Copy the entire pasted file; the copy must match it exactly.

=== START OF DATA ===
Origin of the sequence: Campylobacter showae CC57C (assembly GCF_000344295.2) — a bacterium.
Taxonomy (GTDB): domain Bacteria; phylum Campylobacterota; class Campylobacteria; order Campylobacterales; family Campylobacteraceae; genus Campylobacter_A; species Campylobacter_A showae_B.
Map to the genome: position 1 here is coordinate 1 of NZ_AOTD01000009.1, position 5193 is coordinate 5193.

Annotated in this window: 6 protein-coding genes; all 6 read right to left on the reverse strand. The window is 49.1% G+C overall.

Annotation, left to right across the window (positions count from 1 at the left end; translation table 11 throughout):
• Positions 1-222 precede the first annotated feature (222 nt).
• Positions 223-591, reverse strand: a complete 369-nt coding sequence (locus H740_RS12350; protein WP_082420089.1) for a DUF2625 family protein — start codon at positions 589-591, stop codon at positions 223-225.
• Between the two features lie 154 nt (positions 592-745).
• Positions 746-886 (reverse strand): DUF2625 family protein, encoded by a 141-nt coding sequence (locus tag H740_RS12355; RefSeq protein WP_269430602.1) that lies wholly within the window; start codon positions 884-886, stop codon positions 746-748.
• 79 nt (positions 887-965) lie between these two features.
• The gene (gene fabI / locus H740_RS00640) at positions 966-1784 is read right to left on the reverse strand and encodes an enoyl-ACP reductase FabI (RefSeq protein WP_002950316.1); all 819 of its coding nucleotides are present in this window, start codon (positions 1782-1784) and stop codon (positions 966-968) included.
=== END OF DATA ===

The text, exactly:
Origin of the sequence: Campylobacter showae CC57C (assembly GCF_000344295.2) — a bacterium.
Taxonomy (GTDB): domain Bacteria; phylum Campylobacterota; class Campylobacteria; order Campylobacterales; family Campylobacteraceae; genus Campylobacter_A; species Campylobacter_A showae_B.
Map to the genome: position 1 here is coordinate 1 of NZ_AOTD01000009.1, position 5193 is coordinate 5193.

Annotated in this window: 6 protein-coding genes; all 6 read right to left on the reverse strand. The window is 49.1% G+C overall.

Annotation, left to right across the window (positions count from 1 at the left end; translation table 11 throughout):
• Positions 1-222 precede the first annotated feature (222 nt).
• Positions 223-591, reverse strand: a complete 369-nt coding sequence (locus H740_RS12350; protein WP_082420089.1) for a DUF2625 family protein — start codon at positions 589-591, stop codon at positions 223-225.
• Between the two features lie 154 nt (positions 592-745).
• Positions 746-886 (reverse strand): DUF2625 family protein, encoded by a 141-nt coding sequence (locus tag H740_RS12355; RefSeq protein WP_269430602.1) that lies wholly within the window; start codon positions 884-886, stop codon positions 746-748.
• 79 nt (positions 887-965) lie between these two features.
• The gene (gene fabI / locus H740_RS00640) at positions 966-1784 is read right to left on the reverse strand and encodes an enoyl-ACP reductase FabI (RefSeq protein WP_002950316.1); all 819 of its coding nucleotides are present in this window, start codon (positions 1782-1784) and stop codon (positions 966-968) included.